Wednesday, May 22, 2019

Think Strategically: 5 Predictions, 5 Issues & 5 Answers for 2019

By on January 10, 2019

As we enter 2019, we face a radically different and more complex macroeconomic and investment environment.

Caribbean Business has outlined five key predictions that will have significant implications for global business, including:

  • The U.S.-China Trade War getting much worse and intensifying while the China-Russia relationship becomes stronger and has global consequences. The lack of progress will force President Trump to double down on tariffs.
  • Emerging Markets are poised to have a credit crisis that will grow in proportion and breadth. From Africa to Argentina, a crisis is looming.
  • Bitcoin is to lead the consolidation of the cryptocurrency market. Expect bitcoins to account for 75 percent of the market.
  • Global Shipping Industry to encounter new sulfur regulations. IMO regulations will have an impact on 90 percent of the world’s trade.
  • The world is running out of sand, and its shortages will have an impact as high as 300 percent in a cost hike on construction, pushing the planet to its limit.

As we continue to withstand stronger geopolitical forces, tighter monetary policy and volatility, it boils down to markets creating attractive investment opportunities, with the key being how to profit from them.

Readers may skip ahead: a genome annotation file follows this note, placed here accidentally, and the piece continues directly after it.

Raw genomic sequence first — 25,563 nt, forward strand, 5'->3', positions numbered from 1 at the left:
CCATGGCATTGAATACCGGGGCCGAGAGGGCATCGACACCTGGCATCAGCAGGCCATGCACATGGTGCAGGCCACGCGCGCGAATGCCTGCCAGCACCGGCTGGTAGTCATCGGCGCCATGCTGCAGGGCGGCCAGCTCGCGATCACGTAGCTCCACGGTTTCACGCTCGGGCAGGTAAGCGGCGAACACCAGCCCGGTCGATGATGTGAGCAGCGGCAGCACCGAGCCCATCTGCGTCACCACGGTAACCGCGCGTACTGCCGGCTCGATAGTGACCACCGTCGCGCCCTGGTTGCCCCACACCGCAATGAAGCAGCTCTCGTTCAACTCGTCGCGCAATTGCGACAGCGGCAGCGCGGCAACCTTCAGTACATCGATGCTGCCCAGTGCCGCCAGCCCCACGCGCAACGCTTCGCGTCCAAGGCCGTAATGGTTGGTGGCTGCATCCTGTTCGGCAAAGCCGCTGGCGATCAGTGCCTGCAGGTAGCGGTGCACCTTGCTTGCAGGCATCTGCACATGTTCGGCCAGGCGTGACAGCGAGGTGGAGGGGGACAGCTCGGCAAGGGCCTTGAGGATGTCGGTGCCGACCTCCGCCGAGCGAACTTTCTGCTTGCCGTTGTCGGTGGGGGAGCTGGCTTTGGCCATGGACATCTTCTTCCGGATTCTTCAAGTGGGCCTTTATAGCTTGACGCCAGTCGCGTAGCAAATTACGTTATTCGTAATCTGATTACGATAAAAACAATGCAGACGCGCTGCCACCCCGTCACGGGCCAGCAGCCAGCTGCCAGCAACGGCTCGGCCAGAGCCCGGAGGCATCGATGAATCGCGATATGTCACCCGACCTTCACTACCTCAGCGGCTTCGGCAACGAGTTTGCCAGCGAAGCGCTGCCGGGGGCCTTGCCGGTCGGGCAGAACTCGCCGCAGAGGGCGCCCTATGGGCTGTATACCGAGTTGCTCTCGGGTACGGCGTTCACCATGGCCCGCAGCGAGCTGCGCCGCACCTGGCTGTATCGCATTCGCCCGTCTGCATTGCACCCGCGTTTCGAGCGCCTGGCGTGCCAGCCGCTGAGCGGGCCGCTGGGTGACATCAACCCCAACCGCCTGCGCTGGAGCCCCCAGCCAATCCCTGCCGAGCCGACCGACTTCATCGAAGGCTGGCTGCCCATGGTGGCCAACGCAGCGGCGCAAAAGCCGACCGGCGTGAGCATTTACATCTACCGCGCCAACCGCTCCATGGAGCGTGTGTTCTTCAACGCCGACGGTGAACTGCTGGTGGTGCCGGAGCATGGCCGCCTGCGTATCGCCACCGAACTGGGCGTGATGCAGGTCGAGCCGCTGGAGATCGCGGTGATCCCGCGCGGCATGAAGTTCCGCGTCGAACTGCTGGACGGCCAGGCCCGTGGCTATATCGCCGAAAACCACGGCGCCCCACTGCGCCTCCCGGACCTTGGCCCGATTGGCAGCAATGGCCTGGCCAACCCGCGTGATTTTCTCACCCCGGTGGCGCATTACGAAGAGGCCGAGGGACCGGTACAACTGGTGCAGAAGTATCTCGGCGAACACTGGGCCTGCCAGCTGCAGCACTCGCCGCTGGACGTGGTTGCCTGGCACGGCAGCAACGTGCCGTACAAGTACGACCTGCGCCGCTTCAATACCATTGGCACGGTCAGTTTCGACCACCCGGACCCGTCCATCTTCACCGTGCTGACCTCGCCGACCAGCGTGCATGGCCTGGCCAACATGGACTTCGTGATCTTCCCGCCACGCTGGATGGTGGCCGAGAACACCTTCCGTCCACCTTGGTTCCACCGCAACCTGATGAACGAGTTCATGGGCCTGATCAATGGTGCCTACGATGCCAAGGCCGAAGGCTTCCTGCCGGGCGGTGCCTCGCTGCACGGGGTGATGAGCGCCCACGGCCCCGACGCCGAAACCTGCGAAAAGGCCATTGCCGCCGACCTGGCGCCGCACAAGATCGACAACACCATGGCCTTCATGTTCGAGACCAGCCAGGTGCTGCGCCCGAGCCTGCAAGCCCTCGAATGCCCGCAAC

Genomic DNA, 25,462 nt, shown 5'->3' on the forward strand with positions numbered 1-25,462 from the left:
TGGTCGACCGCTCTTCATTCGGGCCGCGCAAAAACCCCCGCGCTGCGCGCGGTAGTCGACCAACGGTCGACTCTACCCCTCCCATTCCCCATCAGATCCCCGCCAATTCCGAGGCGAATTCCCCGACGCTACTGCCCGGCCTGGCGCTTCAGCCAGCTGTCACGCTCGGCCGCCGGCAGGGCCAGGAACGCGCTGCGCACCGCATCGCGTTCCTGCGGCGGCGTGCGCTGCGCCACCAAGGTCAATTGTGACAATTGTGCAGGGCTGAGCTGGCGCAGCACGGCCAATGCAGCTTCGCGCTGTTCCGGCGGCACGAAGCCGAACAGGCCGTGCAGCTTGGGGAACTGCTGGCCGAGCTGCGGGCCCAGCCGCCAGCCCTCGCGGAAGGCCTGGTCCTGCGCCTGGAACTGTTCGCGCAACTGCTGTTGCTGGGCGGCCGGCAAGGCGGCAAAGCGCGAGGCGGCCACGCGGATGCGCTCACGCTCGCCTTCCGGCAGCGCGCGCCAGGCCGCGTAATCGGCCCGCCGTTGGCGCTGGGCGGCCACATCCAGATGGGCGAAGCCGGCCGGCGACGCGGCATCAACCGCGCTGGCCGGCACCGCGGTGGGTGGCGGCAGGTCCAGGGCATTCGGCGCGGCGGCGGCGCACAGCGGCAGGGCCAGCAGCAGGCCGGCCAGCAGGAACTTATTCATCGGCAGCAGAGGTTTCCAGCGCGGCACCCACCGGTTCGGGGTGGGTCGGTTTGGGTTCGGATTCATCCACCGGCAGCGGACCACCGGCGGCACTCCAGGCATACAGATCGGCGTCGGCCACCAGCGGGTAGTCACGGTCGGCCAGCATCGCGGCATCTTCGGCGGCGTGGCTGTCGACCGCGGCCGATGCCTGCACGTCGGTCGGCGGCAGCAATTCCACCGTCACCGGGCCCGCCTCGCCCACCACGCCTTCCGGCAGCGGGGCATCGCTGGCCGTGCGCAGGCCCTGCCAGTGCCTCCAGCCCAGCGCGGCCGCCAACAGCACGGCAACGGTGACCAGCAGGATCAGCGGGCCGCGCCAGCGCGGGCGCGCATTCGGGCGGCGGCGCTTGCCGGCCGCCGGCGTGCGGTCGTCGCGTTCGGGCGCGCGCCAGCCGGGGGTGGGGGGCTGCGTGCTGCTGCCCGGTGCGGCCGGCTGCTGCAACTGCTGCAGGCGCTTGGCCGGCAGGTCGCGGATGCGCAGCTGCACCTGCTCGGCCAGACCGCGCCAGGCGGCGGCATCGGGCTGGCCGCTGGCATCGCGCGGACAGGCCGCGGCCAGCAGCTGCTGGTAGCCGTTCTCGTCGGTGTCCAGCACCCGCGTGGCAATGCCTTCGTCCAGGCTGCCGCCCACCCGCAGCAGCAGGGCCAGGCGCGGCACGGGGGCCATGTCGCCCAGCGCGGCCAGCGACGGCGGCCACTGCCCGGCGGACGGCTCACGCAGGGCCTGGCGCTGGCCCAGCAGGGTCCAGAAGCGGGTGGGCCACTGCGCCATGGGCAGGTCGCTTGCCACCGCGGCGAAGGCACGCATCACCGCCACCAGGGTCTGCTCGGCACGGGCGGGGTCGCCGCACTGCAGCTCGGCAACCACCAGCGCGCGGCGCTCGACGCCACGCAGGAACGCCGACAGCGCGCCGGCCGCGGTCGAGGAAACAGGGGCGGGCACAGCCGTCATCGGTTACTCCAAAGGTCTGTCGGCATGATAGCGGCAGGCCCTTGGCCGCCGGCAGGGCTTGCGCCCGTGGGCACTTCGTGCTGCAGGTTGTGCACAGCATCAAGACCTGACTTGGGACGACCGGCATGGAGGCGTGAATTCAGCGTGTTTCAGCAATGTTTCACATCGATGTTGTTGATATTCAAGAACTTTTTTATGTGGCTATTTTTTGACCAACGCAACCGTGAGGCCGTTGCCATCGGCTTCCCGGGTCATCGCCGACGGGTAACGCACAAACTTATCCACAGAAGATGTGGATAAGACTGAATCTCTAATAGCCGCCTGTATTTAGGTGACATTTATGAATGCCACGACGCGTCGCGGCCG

Issue 1: Will U.S. growth slow?

Because we ended 2018 with 3.8 percent economic growth, CB forecasts it will slow to 3.4 percent in 2019. The outlook for the United States is that its growth will be impacted by political challenges led by the current federal government shutdown, volatile markets, with U.S. stocks having faced the most damaging losses in a decade and ending the year in negative territory. The trade war with China is causing a decline in global growth as tariffs force economic readjustment and signaling the end of an economic cycle.

Issue 2: Is tighter monetary policy the culprit?

Two thousand nineteen will be the first year since the great global crisis that the Federal Reserve Bank will have to implement tighter monetary policies.

Our Fed consensus remains truculent relative to the market and will end 2019 with two to three more hikes of 25 basis-points to a funds rate of 2.75 percent to 3.00 percent. Fed policy may loosen up a bit after the recent market turmoil and avoid overheating the economy.

Issue 3: The U.S. role—will Trump be impeached?

The world and the U.S. have reached critical turning points. Starting with the U.S.-China situation, which is much more than trade disagreements, the U.S. National Security Strategy has labeled China a “revisionist state.” As it assumes a direct correlation between a state’s hegemony, both political and economic, and as either a status quo state or a revisionist state; in China’s case, its interest is contrary to those of the U.S. and will also bear the weight of the instability from the European Union. We are confident President Trump will face increased scrutiny from the Democratic U.S. House of Representatives and special counsel Robert Mueller’s investigation may lead directly to the President. With both Paul Manafort and Michael Flynn branded as traitors, I believe Trump will be impeached before 2019 ends.